For years East Anglians have been trying to make their trains run faster. A typical rail journey between London and Norwich takes about one hour fifty minutes, best case one hour forty-two, which does the region's economy no favours. So a decade ago the politicalimperative became "Norwich in 90", not because it was doable but because it sounded good, and the most recent franchise was awarded on the basis that it must happen. Since then track and signalling have been upgraded, new trains have been purchased... and yesterday Greater Anglia finally delivered. I took the 11am train to Norwich, and it took one and a half hours precisely.
The initial timetable looks unadventurous. Only two trains from Norwich to London take ninety minutes, and only two trains from London to Norwich. They start quite late. They tend to avoid peak hours. They only require a single train shuttling back and forth. They don't run on Sundays. And they only stop once along the way.
1030 London Liv St
1830 London Liv St
1100 London Liv St
1900 London Liv St
This timetable's brilliant if you happen to want to go all the way at the time the trains actually run, or if you're a politician wanting to claim a massive personal success. Several politicians, businesspeople and railwaytop brass were on board the very first train which left Norwich at 09:00 yesterday morning. They must have been delighted, and somewhat relieved, when it pulled into Liverpool Street two minutes early. Several grey-haired men looked very pleased when they hopped off for a lengthy photocall at the head of the train. London in 88, very impressive.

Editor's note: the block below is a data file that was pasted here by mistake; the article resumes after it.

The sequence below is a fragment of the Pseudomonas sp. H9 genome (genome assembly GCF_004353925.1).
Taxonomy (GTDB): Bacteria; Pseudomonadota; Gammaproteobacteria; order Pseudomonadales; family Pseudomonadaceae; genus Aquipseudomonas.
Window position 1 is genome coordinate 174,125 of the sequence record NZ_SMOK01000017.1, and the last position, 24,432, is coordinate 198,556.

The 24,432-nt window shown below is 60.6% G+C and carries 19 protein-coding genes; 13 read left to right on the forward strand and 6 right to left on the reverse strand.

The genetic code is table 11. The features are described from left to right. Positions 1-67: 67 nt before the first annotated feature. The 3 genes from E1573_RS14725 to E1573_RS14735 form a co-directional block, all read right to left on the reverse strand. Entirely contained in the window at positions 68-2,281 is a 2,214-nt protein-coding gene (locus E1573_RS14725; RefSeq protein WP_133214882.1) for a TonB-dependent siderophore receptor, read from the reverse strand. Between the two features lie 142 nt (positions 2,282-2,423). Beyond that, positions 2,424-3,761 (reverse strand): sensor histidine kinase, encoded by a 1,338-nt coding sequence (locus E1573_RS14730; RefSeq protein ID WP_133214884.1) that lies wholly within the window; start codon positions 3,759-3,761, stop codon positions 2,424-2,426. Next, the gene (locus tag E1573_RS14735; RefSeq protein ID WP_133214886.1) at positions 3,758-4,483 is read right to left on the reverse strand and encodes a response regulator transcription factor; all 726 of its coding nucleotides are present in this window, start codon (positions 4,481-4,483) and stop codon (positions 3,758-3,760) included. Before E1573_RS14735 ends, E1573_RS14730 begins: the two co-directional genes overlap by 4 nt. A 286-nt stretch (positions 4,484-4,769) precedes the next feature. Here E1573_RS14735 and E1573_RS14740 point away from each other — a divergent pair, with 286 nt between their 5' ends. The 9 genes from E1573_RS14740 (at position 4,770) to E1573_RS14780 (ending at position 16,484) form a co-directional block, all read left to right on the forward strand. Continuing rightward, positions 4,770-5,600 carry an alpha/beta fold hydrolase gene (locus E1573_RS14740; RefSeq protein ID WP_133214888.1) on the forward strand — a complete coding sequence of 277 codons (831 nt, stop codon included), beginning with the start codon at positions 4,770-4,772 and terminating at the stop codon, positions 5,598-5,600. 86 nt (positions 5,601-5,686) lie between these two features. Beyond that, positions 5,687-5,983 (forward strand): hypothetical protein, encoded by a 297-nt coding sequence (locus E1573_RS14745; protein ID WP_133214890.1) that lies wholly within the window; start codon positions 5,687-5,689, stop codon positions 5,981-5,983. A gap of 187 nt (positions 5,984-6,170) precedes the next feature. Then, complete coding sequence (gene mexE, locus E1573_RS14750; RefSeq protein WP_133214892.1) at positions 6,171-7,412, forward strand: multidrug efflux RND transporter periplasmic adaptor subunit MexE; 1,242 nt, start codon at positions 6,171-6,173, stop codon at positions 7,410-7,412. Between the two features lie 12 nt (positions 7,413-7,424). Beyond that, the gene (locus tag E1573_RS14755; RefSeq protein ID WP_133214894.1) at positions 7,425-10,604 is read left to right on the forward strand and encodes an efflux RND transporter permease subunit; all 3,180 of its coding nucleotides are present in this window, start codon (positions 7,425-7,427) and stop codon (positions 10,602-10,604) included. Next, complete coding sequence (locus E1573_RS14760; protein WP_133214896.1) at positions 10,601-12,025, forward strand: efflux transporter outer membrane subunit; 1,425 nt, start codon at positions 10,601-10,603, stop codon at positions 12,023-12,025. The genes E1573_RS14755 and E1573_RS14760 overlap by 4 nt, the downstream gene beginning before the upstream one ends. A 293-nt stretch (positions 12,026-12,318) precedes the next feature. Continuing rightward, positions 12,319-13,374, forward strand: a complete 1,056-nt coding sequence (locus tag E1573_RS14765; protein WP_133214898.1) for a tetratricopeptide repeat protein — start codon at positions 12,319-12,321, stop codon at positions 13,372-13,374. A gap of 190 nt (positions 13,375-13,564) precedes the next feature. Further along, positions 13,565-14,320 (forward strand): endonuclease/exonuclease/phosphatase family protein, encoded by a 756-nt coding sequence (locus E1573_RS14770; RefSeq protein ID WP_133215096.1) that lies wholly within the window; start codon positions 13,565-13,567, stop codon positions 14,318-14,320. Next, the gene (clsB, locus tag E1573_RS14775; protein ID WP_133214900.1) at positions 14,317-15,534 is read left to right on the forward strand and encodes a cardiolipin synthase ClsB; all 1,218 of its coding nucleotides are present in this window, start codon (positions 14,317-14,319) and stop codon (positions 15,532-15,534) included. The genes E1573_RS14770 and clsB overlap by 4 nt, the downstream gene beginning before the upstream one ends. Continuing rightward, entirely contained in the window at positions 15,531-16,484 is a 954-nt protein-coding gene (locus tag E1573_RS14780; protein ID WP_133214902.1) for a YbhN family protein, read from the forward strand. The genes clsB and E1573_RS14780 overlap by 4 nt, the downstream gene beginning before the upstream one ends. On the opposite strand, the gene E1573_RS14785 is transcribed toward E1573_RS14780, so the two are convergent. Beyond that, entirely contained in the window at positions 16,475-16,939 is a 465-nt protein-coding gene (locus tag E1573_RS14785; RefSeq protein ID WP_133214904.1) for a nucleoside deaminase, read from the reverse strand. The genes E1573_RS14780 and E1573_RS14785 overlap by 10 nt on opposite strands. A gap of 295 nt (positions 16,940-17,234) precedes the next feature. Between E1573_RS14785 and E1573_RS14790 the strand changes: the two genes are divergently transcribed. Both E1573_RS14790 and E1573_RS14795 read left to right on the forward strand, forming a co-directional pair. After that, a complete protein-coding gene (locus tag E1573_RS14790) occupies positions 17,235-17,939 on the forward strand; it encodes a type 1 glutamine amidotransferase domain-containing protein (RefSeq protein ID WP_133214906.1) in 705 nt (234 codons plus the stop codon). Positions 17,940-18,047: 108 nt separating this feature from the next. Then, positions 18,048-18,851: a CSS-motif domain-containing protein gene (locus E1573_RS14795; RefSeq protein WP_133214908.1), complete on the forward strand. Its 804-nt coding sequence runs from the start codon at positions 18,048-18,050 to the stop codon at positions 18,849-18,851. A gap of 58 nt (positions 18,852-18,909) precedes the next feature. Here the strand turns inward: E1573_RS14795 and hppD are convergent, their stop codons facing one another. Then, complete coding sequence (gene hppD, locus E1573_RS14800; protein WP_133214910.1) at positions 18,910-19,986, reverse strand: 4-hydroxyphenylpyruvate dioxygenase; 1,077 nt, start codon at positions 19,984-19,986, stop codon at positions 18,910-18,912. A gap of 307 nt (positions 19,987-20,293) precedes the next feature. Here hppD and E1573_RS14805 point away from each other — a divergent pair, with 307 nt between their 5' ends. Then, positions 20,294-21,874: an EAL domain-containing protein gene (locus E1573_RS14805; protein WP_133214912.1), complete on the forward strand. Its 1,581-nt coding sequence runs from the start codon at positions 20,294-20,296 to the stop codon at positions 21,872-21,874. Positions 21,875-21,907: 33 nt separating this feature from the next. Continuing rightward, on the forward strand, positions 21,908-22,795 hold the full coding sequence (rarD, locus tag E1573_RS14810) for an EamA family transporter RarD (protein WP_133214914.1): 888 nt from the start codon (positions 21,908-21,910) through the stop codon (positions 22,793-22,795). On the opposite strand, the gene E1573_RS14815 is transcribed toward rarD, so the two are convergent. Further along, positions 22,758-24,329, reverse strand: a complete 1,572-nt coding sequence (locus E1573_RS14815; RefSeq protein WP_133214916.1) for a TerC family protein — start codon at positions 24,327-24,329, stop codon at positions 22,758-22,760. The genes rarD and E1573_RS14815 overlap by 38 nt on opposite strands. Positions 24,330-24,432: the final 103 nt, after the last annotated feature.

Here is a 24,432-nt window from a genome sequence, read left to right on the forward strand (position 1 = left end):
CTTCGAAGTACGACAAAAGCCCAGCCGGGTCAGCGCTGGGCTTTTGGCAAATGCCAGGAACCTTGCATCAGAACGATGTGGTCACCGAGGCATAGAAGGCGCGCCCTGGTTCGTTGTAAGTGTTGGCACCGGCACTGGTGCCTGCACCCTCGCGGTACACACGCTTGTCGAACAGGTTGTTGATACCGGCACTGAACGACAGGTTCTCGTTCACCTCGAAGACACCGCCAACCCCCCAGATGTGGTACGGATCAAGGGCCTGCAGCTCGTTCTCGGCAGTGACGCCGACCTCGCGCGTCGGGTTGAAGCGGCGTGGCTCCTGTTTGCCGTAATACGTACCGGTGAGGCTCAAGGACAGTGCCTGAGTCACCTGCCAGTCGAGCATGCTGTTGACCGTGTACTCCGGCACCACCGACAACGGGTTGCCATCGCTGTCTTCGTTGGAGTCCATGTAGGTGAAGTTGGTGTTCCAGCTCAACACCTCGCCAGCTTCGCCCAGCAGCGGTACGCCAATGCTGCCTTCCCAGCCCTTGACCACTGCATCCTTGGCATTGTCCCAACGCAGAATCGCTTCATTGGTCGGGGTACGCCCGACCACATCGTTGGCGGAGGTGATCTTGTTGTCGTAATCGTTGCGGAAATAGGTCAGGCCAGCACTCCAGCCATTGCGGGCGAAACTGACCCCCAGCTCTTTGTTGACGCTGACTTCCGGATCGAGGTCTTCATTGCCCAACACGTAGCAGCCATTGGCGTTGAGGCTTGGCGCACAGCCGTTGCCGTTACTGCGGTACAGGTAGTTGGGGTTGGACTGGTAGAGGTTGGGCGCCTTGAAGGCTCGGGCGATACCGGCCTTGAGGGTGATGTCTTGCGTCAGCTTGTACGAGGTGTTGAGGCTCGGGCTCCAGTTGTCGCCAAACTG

Most of the VIPs went straight back again in first class. I headed for second class and found an impressively underpopulated carriage. There shouldn't have been any classes because yesterday was also supposed to see the introduction of a brand new train set, the all-standard-class Class 755. But these four-car units aren't ready to go into service yet - a sadly familiar story - and were themselves an unplanned stopgap for longer, also-delayed, Class 745s. So Greater Anglia wheeled out their most reliable ageing workhorse Class 90 and prayed it wouldn't fail. It didn't.
We crossed the M25 in under 15 minutes. This is normal. We skated through Shenfield in 17 minutes. Slowcoach Crossrail's going to take 43. We skipped Chelmsford in 24 minutes and Colchester in 38. This train doesn't bother stopping in Essex because the sacrifice allows it to reach Suffolk and Norfolk quicker. The view was often gorgeous, with rippling fields of yellow rape, dense herds of cattle and a glistening tidal estuary. The gentleman sat in the seat in front of me read his railway magazine, filled in his notebook and unwrapped a buffet brunch.
We reached Ipswich in a highly impressive 52 minutes. Technically the doors were open and passengers were stepping onto the platform at 51 minutes 55 seconds, so I'm going to call that Ipswich in 51. I'm baffled why the chosen slogan is Ipswich in 60 when the outbound timetable shows the intended target is 55, but I guess marketing folk and politicians have a thing for round numbers because they reckon people remember them better.